If Measure M, the Santa Cruz City Rent Control and Just Cause for Eviction ballot measure does not pass, new relocation assistance laws may still come into affect. Santa Cruz City has drafted an ordinance-amendment, creating a law that will require landlords to pay a relocation assistance fee to displaced tenants and tenants that must move because of "large" rent increases. To read the proposed ordinance amendments (in red), click here and click here for additional information.
Now that the Rent Control and Just Cause for Eviction measure is officially on the ballot, the counter movement has begun to gather steam. Santa Cruz Together, a grass-roots movement to stop the measure from passing, has collected $60,000 from supporters and hopes to raise up to $200,000 to fund their campaign. The California Apartment Association, nation's largest statewide trade group, has also promised to fight the ballot measure and has raised $403,000 thus
The Costa Hawkins Act (Costa-Hawkins) allows cities to implement local rent control laws, but within specific parameters: housing constructed after 1995, single-family homes, condominiums, and townhouses are exempt from local rent control regulations. Additionally, Costa-Hawkins allows rental property owners to establish their own rates at the time of a change in tenancy. A proposed ballot initiative entitled the “Affordable Housing Act for the California November 2018 Ballot” was submitted to the California Attorney General’s
If you’ve been reading our newsletter, you’ve undoubtedly heard about the rent control and just cause for eviction ballot initiative (Renter Protection Ballot Initiative) which has been circulating through the city. The Movement for Housing Justice has submitted 10,791 signatures to the City of Santa Cruz, well above the required number of signatures needed qualify the initiative for the November polls. The group is now awaiting the results of a 30 day signature validation process.
Should disagreements arise, the right to evict is an important component of property rights, giving real estate owners the ability to re-gain possession of their property in difficult situations. There is a new ballot initiative that is circulating throughout the city of Santa Cruz that poses to, in many situations, take away this right. This will increase the risk of renting in the City of Santa Cruz.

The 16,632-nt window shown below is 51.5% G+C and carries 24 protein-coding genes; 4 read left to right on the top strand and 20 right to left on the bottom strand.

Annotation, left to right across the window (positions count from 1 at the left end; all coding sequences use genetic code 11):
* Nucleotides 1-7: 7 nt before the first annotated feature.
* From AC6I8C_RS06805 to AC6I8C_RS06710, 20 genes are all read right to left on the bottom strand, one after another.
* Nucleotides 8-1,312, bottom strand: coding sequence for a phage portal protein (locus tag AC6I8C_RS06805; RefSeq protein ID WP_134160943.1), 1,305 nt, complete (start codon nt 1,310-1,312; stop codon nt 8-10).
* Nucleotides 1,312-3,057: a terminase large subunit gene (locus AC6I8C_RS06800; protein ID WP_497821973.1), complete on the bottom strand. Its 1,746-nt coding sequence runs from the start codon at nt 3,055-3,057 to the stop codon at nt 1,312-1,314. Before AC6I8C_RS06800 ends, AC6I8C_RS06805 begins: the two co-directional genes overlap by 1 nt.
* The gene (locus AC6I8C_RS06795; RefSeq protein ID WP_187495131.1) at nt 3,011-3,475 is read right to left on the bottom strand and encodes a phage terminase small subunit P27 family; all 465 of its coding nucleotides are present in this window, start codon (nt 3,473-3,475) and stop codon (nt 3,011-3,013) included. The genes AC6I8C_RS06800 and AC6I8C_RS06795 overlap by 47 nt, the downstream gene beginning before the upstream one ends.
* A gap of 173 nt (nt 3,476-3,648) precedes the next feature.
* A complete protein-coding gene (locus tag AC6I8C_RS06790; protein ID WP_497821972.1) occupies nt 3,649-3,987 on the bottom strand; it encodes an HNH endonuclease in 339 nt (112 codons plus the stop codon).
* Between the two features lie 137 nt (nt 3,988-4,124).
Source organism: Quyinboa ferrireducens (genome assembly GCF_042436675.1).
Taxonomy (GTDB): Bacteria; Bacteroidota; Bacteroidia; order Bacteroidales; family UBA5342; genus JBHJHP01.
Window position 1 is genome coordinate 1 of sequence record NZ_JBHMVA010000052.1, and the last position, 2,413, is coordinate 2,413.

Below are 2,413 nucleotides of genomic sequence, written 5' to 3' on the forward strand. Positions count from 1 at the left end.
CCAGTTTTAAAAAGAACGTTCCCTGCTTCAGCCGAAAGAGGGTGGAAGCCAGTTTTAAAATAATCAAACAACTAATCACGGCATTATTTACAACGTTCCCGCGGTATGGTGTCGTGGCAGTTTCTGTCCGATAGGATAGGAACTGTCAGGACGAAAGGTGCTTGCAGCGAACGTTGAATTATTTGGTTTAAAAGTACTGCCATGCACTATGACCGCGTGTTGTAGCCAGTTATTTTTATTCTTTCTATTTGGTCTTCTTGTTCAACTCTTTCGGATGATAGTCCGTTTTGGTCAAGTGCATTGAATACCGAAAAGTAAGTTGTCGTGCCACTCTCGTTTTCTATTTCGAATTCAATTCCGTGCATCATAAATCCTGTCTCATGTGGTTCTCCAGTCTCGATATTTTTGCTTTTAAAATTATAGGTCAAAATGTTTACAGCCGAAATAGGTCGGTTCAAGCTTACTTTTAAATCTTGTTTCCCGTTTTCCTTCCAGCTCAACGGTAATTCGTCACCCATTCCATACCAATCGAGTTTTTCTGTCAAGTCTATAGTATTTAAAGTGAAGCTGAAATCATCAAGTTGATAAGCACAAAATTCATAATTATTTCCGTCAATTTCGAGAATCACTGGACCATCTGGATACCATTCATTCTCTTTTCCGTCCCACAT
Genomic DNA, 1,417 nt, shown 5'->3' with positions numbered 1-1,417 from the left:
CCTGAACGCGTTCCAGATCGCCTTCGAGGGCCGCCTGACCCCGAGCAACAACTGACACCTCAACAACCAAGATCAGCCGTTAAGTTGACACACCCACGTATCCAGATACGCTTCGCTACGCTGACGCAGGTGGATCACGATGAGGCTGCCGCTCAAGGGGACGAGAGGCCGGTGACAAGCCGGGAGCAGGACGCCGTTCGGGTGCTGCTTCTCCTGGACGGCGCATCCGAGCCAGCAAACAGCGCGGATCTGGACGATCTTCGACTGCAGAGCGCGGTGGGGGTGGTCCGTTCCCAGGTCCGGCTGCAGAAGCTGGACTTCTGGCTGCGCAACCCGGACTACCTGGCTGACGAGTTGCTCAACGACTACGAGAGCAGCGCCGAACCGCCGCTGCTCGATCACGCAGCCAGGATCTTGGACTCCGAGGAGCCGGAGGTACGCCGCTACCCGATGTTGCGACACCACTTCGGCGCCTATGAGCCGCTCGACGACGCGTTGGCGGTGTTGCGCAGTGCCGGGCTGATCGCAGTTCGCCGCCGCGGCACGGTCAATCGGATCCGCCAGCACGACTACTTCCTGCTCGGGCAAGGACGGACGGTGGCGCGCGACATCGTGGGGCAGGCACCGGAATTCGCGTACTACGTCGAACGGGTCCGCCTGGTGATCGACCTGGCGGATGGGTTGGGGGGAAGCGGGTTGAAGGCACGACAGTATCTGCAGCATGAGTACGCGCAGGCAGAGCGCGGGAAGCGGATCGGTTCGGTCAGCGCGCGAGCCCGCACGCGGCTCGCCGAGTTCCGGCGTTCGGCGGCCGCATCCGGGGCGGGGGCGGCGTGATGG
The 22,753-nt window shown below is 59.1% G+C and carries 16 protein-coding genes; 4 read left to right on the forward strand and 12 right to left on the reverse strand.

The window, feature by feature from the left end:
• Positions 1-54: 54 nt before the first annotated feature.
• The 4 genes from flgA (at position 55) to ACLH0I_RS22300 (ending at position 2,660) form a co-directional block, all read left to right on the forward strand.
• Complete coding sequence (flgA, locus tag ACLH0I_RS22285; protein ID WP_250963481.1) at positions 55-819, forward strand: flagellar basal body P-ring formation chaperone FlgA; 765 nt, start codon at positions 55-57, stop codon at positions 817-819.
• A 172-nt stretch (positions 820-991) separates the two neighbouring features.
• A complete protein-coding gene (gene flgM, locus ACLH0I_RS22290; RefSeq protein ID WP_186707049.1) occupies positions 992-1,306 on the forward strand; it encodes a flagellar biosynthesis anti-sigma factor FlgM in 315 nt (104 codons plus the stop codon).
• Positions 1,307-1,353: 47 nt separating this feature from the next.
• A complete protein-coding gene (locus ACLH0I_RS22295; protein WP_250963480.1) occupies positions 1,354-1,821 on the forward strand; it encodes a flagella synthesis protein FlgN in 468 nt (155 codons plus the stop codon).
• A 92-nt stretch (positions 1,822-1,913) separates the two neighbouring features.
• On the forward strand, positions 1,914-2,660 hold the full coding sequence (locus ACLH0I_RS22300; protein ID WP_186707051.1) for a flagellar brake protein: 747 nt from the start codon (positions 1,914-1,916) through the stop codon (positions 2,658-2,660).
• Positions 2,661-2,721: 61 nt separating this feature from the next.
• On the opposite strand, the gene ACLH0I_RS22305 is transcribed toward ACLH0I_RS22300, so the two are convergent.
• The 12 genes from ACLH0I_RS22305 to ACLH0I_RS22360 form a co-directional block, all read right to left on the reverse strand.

On Tuesday, February 13th, the Santa Cruz City Council passed temporary rent freeze and a just cause for eviction ordinances for certain rental properties within the city limits (see exceptions below). This sudden action was in response to community-member complaints that, given the impending threat of a rent-control moratorium (City of Santa Cruz Rent Control and Tenant Protection Act) on the November ballot, landlords have an incentive to raise rents and evict tenants to guard
Assemblyman Richard Bloom (D-Santa Monica) proposed legislation on January 11th to repeal Costa-Hawkins, which would have allowed local governments to implement new rent control policies. The bill failed. But this is not the end of the rent-control battle. The California Local Rent Control Initiative, which would expand local government's authority to adopt rent control and repeal the Costa-Hawkin's Rental Housing Act may be on this year's November ballot. Locally, the Sentinel reports that